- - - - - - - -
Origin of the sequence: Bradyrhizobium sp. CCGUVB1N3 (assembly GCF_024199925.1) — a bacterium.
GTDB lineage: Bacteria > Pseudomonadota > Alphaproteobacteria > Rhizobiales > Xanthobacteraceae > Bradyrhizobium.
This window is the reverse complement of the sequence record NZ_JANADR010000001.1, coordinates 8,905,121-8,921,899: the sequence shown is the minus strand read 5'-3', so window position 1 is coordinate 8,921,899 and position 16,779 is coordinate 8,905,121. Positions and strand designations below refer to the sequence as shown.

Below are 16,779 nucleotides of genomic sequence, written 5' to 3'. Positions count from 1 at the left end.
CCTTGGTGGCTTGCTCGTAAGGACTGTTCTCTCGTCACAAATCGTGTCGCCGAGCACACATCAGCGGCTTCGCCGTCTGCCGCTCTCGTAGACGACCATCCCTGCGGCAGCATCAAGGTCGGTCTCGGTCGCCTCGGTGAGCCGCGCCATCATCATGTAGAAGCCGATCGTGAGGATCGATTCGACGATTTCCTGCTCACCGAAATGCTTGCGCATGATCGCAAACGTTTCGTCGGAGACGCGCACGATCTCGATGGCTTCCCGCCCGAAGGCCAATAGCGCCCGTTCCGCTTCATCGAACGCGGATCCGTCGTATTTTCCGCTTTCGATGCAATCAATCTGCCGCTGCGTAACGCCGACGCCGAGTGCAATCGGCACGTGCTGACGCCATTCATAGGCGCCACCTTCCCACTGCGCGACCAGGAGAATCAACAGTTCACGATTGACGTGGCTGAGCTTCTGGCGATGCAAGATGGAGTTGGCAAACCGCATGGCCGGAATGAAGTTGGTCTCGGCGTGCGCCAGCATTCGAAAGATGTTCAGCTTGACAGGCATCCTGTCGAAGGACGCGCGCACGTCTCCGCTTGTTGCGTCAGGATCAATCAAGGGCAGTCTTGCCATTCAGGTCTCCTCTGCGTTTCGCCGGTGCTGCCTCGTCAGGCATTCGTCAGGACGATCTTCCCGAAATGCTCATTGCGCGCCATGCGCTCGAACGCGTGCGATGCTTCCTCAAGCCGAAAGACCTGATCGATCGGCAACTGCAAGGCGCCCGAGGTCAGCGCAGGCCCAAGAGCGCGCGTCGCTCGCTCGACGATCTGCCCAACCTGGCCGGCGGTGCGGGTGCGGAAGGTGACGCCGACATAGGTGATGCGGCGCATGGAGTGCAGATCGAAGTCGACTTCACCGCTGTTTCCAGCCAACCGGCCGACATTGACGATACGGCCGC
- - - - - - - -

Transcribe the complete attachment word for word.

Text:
Origin of the sequence: Bradyrhizobium sp. CCGUVB1N3 (assembly GCF_024199925.1) — a bacterium.
GTDB lineage: Bacteria > Pseudomonadota > Alphaproteobacteria > Rhizobiales > Xanthobacteraceae > Bradyrhizobium.
This window is the reverse complement of the sequence record NZ_JANADR010000001.1, coordinates 8,905,121-8,921,899: the sequence shown is the minus strand read 5'-3', so window position 1 is coordinate 8,921,899 and position 16,779 is coordinate 8,905,121. Positions and strand designations below refer to the sequence as shown.

Below are 16,779 nucleotides of genomic sequence, written 5' to 3'. Positions count from 1 at the left end.
CCTTGGTGGCTTGCTCGTAAGGACTGTTCTCTCGTCACAAATCGTGTCGCCGAGCACACATCAGCGGCTTCGCCGTCTGCCGCTCTCGTAGACGACCATCCCTGCGGCAGCATCAAGGTCGGTCTCGGTCGCCTCGGTGAGCCGCGCCATCATCATGTAGAAGCCGATCGTGAGGATCGATTCGACGATTTCCTGCTCACCGAAATGCTTGCGCATGATCGCAAACGTTTCGTCGGAGACGCGCACGATCTCGATGGCTTCCCGCCCGAAGGCCAATAGCGCCCGTTCCGCTTCATCGAACGCGGATCCGTCGTATTTTCCGCTTTCGATGCAATCAATCTGCCGCTGCGTAACGCCGACGCCGAGTGCAATCGGCACGTGCTGACGCCATTCATAGGCGCCACCTTCCCACTGCGCGACCAGGAGAATCAACAGTTCACGATTGACGTGGCTGAGCTTCTGGCGATGCAAGATGGAGTTGGCAAACCGCATGGCCGGAATGAAGTTGGTCTCGGCGTGCGCCAGCATTCGAAAGATGTTCAGCTTGACAGGCATCCTGTCGAAGGACGCGCGCACGTCTCCGCTTGTTGCGTCAGGATCAATCAAGGGCAGTCTTGCCATTCAGGTCTCCTCTGCGTTTCGCCGGTGCTGCCTCGTCAGGCATTCGTCAGGACGATCTTCCCGAAATGCTCATTGCGCGCCATGCGCTCGAACGCGTGCGATGCTTCCTCAAGCCGAAAGACCTGATCGATCGGCAACTGCAAGGCGCCCGAGGTCAGCGCAGGCCCAAGAGCGCGCGTCGCTCGCTCGACGATCTGCCCAACCTGGCCGGCGGTGCGGGTGCGGAAGGTGACGCCGACATAGGTGATGCGGCGCATGGAGTGCAGATCGAAGTCGACTTCACCGCTGTTTCCAGCCAACCGGCCGACATTGACGATACGGCCGC